I had the opportunity last evening to do something I've never done before, which made me feel closer to the land than I've ever been. The moon was full, looking like a giant peach, and hanging low in the sky. I was driving an antique John Deere tractor pulling an even older hay rack through a field, while another pioneer-type loaded small square bales on the rack. By the time we finished, the rack was loaded with over a hundred bales, the sky was black as coal, but that beautiful moon was still watching over us.
It took a long time to perform this task, the old tractor slowly putt-putting through the field, stopping here and there. But I can imagine that 70 years ago, this was an incredible marvel that greatly increased feed production. What excitement it must have caused! Today, combines and tractors cruise through the fields with computers, A/C, stereo systems, and GPS to guide them. I think the farmers are losing their touch with the land with this technological separation.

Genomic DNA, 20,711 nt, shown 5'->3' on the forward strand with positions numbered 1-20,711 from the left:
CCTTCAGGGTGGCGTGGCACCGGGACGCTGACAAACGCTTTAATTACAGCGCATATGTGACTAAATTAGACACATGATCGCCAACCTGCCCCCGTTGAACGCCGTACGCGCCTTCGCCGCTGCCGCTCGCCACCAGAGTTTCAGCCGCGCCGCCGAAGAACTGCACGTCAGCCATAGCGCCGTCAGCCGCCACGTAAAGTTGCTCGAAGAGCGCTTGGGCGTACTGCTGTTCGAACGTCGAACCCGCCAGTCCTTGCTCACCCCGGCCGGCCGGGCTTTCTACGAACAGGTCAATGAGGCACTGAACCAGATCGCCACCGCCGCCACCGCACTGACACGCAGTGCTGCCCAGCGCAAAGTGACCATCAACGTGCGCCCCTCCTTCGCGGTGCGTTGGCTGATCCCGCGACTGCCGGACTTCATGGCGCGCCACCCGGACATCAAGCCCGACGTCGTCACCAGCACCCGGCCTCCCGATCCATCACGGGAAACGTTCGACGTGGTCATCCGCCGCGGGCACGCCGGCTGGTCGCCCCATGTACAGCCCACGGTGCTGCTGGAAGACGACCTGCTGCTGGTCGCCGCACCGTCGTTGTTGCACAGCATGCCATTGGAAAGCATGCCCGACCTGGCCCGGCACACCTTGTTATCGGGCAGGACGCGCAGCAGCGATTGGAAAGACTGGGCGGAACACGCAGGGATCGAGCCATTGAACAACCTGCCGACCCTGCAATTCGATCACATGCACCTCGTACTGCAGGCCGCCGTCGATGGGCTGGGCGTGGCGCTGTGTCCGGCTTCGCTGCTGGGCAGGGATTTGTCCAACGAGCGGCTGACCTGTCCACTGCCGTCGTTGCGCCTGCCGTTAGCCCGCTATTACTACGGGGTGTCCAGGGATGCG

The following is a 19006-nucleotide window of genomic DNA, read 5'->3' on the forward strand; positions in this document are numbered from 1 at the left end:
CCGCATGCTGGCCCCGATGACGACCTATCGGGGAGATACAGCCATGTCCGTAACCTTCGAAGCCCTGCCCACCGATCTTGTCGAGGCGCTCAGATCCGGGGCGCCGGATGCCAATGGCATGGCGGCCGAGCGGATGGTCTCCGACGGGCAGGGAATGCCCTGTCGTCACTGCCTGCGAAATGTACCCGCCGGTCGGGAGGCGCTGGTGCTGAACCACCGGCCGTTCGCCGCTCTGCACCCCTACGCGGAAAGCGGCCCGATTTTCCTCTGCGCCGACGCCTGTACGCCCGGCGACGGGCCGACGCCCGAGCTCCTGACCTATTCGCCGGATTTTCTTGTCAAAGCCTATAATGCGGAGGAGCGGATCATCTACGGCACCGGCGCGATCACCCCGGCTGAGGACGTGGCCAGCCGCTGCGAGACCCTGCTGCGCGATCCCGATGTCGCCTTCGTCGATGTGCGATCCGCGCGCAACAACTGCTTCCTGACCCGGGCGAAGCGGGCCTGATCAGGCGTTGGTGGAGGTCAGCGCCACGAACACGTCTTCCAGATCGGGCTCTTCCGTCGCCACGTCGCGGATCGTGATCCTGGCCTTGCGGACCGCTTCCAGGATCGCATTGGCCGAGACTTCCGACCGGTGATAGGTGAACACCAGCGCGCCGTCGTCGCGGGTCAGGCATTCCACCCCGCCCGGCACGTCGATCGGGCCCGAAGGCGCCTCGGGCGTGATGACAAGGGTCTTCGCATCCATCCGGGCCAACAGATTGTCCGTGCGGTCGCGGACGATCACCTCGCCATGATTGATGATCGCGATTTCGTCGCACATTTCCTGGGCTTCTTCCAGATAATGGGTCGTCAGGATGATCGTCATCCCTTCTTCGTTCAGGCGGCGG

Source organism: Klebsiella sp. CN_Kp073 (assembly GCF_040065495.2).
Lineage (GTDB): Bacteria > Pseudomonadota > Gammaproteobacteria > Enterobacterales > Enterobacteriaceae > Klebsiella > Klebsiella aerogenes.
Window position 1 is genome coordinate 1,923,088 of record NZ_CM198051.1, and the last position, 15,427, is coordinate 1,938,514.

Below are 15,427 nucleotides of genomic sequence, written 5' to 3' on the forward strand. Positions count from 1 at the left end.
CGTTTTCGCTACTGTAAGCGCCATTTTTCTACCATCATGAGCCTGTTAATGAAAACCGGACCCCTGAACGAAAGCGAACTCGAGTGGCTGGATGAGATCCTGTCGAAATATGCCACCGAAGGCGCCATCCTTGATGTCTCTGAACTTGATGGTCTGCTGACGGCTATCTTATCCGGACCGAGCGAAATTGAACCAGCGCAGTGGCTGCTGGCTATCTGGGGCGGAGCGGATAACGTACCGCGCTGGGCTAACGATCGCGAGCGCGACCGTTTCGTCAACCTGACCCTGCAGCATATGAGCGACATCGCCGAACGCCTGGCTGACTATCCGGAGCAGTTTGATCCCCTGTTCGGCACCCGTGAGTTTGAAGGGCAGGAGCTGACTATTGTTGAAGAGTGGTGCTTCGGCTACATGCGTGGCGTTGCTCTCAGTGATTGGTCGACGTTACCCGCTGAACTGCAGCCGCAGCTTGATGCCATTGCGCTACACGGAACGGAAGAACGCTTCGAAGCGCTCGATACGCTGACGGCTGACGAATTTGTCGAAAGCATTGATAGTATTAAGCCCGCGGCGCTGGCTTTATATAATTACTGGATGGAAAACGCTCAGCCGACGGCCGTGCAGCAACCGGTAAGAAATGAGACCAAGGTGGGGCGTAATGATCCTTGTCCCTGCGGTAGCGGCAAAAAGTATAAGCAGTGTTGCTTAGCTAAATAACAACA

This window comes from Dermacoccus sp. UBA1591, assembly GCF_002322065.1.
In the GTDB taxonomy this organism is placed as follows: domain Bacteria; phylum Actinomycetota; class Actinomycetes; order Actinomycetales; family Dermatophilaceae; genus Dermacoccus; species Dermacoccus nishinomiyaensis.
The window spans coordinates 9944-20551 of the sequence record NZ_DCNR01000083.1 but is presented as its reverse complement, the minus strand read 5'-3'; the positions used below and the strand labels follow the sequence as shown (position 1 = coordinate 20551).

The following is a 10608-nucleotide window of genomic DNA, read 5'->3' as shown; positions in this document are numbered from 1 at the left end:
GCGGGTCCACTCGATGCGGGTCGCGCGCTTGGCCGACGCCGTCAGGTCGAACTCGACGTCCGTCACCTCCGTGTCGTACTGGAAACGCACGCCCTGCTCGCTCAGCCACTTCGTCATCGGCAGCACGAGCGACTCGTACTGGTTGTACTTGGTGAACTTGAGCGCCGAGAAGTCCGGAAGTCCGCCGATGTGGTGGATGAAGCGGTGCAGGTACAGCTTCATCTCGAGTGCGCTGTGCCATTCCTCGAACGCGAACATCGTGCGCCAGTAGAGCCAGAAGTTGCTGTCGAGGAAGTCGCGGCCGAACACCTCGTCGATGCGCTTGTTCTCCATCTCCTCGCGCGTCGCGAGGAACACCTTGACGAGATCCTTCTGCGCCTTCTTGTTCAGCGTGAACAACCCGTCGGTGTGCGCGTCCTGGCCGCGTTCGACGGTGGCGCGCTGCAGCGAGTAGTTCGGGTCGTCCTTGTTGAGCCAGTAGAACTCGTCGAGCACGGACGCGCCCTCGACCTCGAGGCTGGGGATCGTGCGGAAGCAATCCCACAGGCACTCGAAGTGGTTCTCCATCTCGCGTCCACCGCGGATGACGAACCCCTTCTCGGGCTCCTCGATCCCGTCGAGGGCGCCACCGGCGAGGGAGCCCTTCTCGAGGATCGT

But I got in touch with it last night on a wonderful, satisfying moonlit ride that I will never forget. I now appreciate those bales of hay more than ever, because a lot of sweat and hard work went into each one. And I got to help.
My newest love is a handsome guy, a little on the short side, but sweet and a gentleman. I've named him Prince Norbert as he needed a regal name. He's a 4-year-old Hackney and he's broke to ride and drive. He's lean and muscular, almost all black except for the white socks on his rear legs and a white smudge on his nose. It looks like he got all dressed up for a night on the town, but forgot his dress socks.
Next to our Belgians he looks like a toy, but he'll pull the antique buggy and sleigh we have with no problems. He has a fancy gait, it looks like he's dancing when he walks. He'll do very well in the parades next year and I'm very pleased that he found and adopted us.
Welcome to our family, Prince Norbert, we will treat you like royalty. And it will be a pleasure to feed you some of that full-moon-harvested hay.